I am also interested in your teaching. I took a creative writing class where the teacher thought it was wonderful if you could write 400 to 500 word sentences! The elegance of the writing trumped what was being communicated many times over. I was not impressed. What do you think?


vmres (at) swbell (dot) net

Unknown said...

Sybil--Your book sounds unique. It almost sounds like someone autobiography, a chapter for each stage of life, or each important event. I love the idea.
Caroline--thanks for introducing us to Sybil.

Sybil said...

Vince, no one's ever asked me about my name unfluencing what I write about--and I don't have an answer for you. Definitely something I should ponder!

As for teaching--perhaps your teacher wanted you to practice learning about rhythm and grammar by writing (or reading) those long sentences. Everyone has their different methods, so if that style didn't work for you, try another writing teacher who can motivate you in a positive way. Thanks for your questions!

Sybil said...

Thanks Celia for your comments! Sybil

Sandra Crowley said...

Carolyn, as always you host fascinating guests. Thank you.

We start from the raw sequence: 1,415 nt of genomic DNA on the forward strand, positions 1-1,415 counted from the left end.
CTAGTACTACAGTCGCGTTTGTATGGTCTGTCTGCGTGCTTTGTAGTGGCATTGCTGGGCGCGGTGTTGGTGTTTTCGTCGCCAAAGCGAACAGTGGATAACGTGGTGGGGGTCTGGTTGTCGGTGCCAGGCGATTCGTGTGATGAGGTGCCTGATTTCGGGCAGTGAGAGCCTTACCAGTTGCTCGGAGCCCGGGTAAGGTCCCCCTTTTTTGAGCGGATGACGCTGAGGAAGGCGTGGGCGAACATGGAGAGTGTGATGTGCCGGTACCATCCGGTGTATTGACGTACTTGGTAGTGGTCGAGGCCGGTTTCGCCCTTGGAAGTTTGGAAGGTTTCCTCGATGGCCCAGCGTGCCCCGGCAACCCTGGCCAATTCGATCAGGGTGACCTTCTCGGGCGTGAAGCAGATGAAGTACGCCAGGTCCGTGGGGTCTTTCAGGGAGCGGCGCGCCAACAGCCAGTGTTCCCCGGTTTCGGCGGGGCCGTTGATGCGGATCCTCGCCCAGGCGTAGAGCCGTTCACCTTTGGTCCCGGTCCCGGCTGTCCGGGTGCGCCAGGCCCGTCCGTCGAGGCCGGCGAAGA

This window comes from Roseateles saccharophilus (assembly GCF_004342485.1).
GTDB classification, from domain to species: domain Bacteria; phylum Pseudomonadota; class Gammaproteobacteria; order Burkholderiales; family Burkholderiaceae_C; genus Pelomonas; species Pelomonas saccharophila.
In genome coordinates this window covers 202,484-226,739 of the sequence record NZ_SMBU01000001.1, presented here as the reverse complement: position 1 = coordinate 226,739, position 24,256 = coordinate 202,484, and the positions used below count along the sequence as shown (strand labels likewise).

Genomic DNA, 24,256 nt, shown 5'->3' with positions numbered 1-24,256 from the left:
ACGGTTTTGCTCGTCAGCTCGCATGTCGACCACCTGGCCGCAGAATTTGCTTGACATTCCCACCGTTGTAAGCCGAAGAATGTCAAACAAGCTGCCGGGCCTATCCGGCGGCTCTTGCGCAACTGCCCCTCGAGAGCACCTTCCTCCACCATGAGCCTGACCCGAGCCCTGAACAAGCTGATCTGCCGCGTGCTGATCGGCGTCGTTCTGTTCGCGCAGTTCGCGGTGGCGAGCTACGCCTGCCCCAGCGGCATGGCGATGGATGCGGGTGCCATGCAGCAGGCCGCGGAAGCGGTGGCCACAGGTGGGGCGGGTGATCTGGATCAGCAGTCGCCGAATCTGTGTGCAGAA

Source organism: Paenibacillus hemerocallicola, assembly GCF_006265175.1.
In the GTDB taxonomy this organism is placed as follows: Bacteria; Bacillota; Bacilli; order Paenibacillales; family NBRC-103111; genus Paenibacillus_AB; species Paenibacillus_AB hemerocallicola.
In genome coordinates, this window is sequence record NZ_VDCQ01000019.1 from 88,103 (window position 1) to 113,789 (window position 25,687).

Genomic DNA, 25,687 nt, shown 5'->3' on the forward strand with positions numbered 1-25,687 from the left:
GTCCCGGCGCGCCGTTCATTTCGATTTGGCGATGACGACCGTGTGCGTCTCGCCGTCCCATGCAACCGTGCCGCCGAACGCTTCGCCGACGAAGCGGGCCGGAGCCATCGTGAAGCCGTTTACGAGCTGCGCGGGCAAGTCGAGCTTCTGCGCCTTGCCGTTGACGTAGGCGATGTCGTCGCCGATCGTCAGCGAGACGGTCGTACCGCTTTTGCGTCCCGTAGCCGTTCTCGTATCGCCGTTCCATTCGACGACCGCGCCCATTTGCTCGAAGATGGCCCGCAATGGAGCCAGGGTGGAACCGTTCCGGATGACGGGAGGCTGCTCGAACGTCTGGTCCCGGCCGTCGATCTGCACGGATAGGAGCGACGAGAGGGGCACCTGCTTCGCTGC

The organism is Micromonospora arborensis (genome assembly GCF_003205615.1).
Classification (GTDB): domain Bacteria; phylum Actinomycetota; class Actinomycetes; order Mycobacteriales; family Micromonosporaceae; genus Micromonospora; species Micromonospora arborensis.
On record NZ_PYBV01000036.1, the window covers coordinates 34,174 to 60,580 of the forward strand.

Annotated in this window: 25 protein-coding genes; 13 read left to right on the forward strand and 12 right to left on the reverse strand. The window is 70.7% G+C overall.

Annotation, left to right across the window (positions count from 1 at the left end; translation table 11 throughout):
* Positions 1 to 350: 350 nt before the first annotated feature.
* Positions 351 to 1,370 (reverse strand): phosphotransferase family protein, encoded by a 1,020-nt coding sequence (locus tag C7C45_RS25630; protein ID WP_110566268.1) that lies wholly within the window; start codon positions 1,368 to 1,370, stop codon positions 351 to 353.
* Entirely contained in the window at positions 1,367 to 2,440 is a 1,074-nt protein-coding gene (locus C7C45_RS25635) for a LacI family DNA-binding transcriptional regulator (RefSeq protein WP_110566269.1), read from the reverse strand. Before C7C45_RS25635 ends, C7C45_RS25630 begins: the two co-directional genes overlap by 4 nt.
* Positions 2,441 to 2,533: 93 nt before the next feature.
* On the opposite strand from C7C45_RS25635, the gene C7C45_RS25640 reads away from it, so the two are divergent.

Sybil, Like others who've commented, I believe that Elise's story, and the way you chose to present it, are intriguing. I'll certainly buy it.

If you have an extra moment, would you please tell us why you chose to go to the Cambodian ruins despite needing an armed guard? I'm not being critical, merely curious. I'm amazed by your courage.

Sybil said...

Sandra, it sounds much more dangerous than it was! When we got to the top to see the ruins there was a large bus of Japanese tourists awaiting us (with their own guard on their bus). Think of it as going through security at an airport--*something* could happen, but having the security procedure reduces the likelihood of that happening.

So it's not nearly as dangerous as driving on a busy US Highway for example! Sybil

Sandra Crowley said...

Thanks for the clarification, Sybil. All in all, I still say you're courageous.

Happy New Year.

Sybil said...

Thanks Sandra, Happy New Year to you too!